You can consider your computer’s registry as an activity record log for every action you perform like visiting recently opened documents tab, going to websites, changing your desktop etc. In fact, there is already an entry for reading this article created somewhere in your registry.
Long story short, a computer’s registry is a hierarchy divided into a number of hives and inside these hives are the keys. Keys have one or multiple subkeys within them and inside those there are the values: incredibly small files that contain only numeric files and binary data. In other words, imagine this as a main folder containing lots of other smaller folders and so on until you reach the files.
Returning to the “surface”, hives can be categorized in 5 main ones, each representing the different contents of your machine. The first one is HKEY_CLASSES_ROOT which contains all the information used by programs for file associations and for sharing information. HKEY_CURRENT_USER is where the current user’s settings and configurations are placed, while HKEY_LOCAL_MACHINE contains the keys for the same information, only regarding all users accessing the same computer. However, the latter two should not be confused with HKEY_USERS which is pretty much the same as HKEY_LOCAL_MACHINE, but the information present in HKEY_CURRENT_USER is copied from this hive whenever a user logs in the computer. Last but not least, there is HKEY_CURRENT_CONFIG which contains all your hardware’s information about the resources and, as the name indicates, the configuration of the computer.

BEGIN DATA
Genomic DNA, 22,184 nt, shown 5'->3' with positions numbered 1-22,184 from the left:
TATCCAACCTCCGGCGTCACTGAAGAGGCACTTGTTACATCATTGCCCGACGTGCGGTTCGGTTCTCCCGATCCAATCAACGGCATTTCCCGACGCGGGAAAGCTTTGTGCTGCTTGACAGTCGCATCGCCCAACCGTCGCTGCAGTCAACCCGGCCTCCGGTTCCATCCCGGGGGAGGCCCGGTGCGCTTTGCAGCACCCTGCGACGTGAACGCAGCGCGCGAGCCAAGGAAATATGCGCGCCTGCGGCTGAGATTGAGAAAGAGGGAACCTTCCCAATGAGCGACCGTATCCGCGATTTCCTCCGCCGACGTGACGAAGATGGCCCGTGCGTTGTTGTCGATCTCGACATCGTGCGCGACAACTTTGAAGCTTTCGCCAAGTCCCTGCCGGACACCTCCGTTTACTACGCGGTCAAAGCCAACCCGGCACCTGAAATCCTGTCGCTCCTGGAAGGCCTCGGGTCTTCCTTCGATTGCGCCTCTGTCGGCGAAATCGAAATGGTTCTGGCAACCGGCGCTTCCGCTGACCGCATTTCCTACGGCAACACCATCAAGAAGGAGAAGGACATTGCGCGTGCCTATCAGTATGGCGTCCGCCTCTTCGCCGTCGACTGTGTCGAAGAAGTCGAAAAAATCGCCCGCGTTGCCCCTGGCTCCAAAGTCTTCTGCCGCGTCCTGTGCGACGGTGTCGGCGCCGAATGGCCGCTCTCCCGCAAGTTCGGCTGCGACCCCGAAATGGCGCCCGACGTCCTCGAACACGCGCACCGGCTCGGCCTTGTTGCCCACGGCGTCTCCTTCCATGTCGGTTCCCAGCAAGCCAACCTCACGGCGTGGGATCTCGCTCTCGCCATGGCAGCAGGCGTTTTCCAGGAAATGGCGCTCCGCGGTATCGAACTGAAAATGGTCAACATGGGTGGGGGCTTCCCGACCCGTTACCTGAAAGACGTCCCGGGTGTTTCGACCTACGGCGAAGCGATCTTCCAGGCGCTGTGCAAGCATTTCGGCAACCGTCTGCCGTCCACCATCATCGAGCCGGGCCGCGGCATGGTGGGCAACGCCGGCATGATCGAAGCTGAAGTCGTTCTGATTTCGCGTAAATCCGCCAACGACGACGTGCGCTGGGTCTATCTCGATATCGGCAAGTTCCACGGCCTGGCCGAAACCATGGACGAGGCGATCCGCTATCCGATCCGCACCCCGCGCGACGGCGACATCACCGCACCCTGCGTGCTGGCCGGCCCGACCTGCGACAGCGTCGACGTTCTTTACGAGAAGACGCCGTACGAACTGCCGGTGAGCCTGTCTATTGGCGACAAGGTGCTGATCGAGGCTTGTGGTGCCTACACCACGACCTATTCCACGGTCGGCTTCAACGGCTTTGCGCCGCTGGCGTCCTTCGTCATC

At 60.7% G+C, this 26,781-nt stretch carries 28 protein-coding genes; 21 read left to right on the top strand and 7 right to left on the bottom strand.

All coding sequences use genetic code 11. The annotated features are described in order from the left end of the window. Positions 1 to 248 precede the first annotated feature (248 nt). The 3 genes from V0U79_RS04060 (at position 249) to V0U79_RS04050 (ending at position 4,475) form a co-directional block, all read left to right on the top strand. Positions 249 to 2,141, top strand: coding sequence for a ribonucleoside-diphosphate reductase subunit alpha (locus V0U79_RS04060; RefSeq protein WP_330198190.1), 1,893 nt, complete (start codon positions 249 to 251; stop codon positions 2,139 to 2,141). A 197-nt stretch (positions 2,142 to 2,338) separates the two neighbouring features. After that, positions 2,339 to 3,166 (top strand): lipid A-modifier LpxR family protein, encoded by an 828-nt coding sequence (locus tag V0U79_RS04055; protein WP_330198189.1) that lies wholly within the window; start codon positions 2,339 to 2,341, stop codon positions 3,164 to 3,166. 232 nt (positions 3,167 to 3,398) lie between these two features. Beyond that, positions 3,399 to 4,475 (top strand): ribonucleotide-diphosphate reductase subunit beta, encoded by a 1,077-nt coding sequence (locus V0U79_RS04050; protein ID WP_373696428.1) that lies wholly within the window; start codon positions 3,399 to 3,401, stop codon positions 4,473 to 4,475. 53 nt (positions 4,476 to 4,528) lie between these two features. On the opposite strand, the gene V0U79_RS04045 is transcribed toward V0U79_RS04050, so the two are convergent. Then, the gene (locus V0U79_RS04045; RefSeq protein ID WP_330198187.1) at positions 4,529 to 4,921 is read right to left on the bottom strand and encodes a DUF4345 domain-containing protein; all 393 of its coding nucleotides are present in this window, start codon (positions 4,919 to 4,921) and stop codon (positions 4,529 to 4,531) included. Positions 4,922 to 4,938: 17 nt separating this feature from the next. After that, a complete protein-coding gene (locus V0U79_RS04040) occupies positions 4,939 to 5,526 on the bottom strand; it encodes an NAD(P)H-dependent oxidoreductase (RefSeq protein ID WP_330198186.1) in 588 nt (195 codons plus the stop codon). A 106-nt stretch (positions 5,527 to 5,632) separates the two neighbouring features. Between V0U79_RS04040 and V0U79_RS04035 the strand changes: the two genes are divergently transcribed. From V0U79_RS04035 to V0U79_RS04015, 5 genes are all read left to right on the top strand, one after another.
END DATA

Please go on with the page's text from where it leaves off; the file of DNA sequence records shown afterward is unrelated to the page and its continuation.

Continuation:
Every action you take creates an entry within one or more of the hives, meaning that the older the computer, the more flooded different hives of your registry become. Installing and uninstalling programs, upgrading or updating software always creates duplicate keys and invalid entries (values) either in HKEY_LOCAL_MACHINE or HKEY_CURRENT_USER. Depending on the quantity of the programs and how much disk space they need, these keys and entries slowly accumulate over time. Since there is much more to process before a program can respond to your actions, you encounter the much dreaded slowdown effect. Moreover, system shutdown errors could occur on a more regular basis and your computer’s registry gets fragmented, ultimately further contributing to the slowing down of your PC.
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